As the 1960s progressed, the parade became one of the biggest Halloween parades in the country, and Tom was able to cajole a number of writers, artists and editors who worked for DC Comics in New York City (who published Batman comics) to come up to Rutland and participate in the parade, dressed as their favorite superheroes. This led to some pretty amazing floats in the coming years, featuring various superhero characters of all sizes, shapes, and costumes. (One year, a guy showed up painted completely green—with green body paint—as The Incredible Hulk, wearing nothing but a torn pair of purple pants in 30-degree weather!) At the time, besides working as a reporter for the Rutland Herald, Tom was living in and taking care of a historic old mansion in Rutland known as the Clement House (once owned by a former governor of Rutland, and later by the family that owned the Herald newspaper), as a favor to the owner. One year Tom decided to invite all of the costume-clad superheroes in the parade back to the mansion for a comic-book-themed Halloween party that ended up lasting until the next morning! After that those Halloween parties became quite infamous (ending up becoming a yearly tradition that continued well into the 1970s, getting bigger every year). Tom often was the Grand Marshal of the Halloween Parade during those years too, always dressed in his homemade Batman costume. He was often sidelined as a parade judge as well, helping to choose who had the best costume, the best float, etc. In 1992 PEGTV, the local Rutland TV station, started broadcasting the parade live every year—even offering DVD copies of it for sale afterward.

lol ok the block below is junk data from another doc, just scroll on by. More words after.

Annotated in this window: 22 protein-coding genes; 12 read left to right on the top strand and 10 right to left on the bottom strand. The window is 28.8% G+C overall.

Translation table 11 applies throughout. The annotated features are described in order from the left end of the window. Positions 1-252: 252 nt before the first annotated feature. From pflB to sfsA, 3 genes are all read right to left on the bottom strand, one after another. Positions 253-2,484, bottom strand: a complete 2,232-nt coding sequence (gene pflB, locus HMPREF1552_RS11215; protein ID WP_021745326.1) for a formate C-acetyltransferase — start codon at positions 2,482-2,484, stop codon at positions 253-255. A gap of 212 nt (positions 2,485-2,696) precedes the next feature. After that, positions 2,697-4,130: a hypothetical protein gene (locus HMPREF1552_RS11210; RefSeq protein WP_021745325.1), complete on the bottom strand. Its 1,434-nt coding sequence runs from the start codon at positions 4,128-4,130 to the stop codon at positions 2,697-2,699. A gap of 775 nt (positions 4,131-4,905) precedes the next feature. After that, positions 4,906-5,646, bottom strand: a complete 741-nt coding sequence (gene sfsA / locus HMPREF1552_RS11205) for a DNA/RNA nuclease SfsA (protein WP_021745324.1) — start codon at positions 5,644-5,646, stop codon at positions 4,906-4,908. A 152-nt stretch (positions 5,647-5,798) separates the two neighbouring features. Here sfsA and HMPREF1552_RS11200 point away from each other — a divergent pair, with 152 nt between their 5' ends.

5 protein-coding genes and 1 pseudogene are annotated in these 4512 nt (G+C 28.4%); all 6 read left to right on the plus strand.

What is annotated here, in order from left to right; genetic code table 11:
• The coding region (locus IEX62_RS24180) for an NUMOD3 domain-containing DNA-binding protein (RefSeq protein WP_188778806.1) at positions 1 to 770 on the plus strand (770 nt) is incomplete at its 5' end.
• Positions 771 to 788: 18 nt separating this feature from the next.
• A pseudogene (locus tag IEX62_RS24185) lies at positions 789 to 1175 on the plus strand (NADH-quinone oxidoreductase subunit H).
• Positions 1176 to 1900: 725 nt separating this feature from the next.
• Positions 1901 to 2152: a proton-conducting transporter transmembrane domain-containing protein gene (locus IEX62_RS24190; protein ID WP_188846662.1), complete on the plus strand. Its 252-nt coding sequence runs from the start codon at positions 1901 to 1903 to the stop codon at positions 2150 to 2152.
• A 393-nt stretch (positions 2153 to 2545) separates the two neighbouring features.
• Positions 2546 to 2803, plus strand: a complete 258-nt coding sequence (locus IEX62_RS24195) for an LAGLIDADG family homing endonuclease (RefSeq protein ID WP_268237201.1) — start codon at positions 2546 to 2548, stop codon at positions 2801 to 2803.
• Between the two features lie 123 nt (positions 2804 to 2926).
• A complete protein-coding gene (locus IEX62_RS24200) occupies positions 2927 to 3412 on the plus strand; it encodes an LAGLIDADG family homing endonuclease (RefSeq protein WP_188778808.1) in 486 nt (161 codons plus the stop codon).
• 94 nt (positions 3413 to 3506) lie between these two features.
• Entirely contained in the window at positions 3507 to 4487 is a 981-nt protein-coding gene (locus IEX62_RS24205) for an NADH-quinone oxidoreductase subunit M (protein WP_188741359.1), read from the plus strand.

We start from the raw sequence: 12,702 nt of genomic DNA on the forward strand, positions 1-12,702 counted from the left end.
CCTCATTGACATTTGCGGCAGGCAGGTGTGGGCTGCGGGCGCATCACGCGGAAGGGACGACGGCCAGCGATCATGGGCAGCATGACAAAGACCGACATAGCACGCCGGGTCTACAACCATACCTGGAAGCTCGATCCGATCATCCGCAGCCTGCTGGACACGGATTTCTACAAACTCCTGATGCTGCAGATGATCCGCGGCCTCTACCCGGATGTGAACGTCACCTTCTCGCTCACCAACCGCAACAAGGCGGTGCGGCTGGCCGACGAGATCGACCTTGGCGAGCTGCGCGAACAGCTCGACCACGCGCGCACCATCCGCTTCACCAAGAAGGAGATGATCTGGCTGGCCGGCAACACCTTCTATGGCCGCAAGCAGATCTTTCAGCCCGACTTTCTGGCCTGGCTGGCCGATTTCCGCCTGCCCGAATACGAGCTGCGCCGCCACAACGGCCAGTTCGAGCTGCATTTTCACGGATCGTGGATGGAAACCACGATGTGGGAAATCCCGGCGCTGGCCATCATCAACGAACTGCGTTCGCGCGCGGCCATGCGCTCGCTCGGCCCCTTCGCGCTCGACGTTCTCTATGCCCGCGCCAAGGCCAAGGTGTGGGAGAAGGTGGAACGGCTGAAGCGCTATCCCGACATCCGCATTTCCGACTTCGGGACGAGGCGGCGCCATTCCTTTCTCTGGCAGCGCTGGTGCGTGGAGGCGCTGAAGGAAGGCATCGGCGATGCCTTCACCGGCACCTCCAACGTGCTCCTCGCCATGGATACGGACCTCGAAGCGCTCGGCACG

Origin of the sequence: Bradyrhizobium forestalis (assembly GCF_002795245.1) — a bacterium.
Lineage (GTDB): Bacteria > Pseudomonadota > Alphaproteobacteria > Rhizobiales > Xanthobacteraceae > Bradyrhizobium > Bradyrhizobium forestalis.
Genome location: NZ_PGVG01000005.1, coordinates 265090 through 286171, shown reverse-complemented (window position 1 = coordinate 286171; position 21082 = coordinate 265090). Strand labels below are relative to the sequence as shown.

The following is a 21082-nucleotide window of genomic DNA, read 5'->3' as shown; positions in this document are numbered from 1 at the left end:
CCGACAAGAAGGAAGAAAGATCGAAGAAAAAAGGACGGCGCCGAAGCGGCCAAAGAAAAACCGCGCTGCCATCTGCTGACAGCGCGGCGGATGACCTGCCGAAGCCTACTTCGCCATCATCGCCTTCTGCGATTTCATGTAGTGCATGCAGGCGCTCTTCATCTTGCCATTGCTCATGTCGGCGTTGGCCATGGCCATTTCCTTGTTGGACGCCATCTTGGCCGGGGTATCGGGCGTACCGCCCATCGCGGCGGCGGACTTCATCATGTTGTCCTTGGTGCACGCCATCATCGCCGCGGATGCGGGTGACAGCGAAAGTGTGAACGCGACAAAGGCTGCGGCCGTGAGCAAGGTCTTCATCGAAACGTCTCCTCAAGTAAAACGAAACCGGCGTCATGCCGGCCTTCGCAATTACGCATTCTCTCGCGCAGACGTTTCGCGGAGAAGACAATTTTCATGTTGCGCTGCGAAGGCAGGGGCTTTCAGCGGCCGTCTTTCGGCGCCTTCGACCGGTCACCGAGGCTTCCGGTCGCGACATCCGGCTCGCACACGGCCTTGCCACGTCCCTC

The Rutland parade became so famous that it was even featured in a number of DC and Marvel comic books in the early 1970s, including issue No. 237 of Batman comics (December 1971), where Tom Fagan and Batman actually met each other after the Halloween Parade that year at Tom’s Halloween Party at the Clement Mansion!